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Paths to Closure draft. To obtain budgetary information, we obtained and
analyzed funding data from DOE’s project baseline database. We conducted
our review from October 1998 through April 1999 in accordance with
generally accepted government auditing standards.


As agreed with your office, unless you publicly announce its contents
earlier, we plan no further distribution of this report until 14 days from the
date of this letter. At that time, we will make copies of this report available
to the Honorable Bill Richardson, Secretary of Energy, and the Honorable
Jacob Lew, Director, Office of Management and Budget. Copies will be
made available to others on request.

If you have any questions or need additional information, please contact
me on (202) 512-3841. Major contributors to this report were Chris
Abraham, Dwayne Curry, Rachel Hesselink, Nancy Kintner-Meyer, Tom
Perry, and Glen Trochelman.

Sincerely yours,




(Ms.) Gary L. Jones
Associate Director, Energy,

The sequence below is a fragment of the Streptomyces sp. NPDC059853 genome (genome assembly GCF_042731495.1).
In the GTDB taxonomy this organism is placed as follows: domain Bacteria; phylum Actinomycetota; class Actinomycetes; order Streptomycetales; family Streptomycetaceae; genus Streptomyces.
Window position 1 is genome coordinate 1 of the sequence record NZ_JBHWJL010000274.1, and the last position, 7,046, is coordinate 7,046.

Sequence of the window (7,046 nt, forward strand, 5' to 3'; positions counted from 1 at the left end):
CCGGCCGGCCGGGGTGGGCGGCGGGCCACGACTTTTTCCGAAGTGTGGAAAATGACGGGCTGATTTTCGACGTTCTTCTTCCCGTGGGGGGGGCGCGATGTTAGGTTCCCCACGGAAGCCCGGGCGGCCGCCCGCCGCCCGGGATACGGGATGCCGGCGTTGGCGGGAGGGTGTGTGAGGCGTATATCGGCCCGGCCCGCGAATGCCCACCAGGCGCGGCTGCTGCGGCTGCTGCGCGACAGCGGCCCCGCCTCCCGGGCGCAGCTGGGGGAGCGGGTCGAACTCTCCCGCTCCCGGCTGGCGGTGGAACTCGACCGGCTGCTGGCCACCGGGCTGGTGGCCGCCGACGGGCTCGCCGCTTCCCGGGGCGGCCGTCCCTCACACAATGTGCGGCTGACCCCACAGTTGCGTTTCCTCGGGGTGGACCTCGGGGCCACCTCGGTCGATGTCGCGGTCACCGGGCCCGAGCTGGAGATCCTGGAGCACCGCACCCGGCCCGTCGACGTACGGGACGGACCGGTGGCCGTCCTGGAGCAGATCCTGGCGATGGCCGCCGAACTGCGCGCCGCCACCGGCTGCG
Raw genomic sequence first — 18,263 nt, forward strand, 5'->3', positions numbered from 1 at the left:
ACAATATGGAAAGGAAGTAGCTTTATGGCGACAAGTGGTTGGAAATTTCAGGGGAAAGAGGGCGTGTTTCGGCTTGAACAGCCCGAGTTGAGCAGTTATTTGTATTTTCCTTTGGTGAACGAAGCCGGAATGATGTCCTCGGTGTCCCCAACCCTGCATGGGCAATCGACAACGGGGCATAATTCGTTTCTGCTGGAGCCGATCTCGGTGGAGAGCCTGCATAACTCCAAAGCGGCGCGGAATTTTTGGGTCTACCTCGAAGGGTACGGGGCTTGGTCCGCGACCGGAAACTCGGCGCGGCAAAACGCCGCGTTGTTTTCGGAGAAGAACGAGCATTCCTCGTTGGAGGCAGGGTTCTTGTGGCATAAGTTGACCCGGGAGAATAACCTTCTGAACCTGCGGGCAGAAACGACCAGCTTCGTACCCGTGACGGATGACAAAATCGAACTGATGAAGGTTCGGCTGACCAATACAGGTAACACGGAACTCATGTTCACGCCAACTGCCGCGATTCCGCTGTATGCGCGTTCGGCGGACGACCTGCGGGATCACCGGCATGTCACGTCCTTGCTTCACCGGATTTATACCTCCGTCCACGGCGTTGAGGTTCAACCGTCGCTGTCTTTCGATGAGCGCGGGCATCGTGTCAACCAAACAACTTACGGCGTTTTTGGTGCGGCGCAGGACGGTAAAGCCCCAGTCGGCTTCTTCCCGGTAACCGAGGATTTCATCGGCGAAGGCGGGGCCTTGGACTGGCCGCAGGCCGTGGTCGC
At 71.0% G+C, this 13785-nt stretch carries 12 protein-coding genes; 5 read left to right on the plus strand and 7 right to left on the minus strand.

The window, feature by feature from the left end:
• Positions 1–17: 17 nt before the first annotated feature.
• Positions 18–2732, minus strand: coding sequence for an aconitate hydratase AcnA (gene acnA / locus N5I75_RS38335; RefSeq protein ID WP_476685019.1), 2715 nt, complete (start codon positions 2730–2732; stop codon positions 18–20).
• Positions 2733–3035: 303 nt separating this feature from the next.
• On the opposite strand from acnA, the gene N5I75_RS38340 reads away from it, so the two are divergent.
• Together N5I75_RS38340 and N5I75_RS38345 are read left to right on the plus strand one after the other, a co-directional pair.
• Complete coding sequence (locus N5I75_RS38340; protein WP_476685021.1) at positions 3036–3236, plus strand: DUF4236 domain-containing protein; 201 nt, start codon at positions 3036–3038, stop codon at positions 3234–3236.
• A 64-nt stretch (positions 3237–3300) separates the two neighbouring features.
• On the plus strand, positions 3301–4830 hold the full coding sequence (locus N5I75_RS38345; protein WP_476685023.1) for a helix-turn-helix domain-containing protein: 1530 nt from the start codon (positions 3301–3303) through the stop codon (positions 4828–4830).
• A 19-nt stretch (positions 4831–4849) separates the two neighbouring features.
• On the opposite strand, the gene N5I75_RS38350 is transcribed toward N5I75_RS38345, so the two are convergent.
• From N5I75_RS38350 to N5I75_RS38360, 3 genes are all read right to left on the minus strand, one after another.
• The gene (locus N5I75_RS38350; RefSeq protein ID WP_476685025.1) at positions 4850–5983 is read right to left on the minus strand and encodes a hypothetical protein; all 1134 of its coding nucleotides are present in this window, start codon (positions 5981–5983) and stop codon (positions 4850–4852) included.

Resources, and Science Issues




Page 12                        GAO/RCED-99-129 DOE’s Accelerated Cleanup Strategy
Page 13   GAO/RCED-99-129 DOE’s Accelerated Cleanup Strategy
Contents



Letter                                                                                              1


Appendix I                                                                                         16

Comments From the
Department of Energy
Figure                 Figure 1: Amount That the Projects’ Cost Estimates Exceed the               10
                         Annual $5.75 Billion Funding Target




                       Abbreviations

                       DOE       Department of Energy


                       Page 14                      GAO/RCED-99-129 DOE’s Accelerated Cleanup Strategy
Page 15   GAO/RCED-99-129 DOE’s Accelerated Cleanup Strategy
Appendix I

Comments From the Department of Energy


Note: GAO comments
supplementing those in the
report text appear at the
end of this appendix.




See comment 1.




                             Page 16   GAO/RCED-99-129 DOE’s Accelerated Cleanup Strategy
                 Appendix I
                 Comments From the Department of Energy




See comment 2.




See comment 3.




See comment 4.




                 Page 17                         GAO/RCED-99-129 DOE’s Accelerated Cleanup Strategy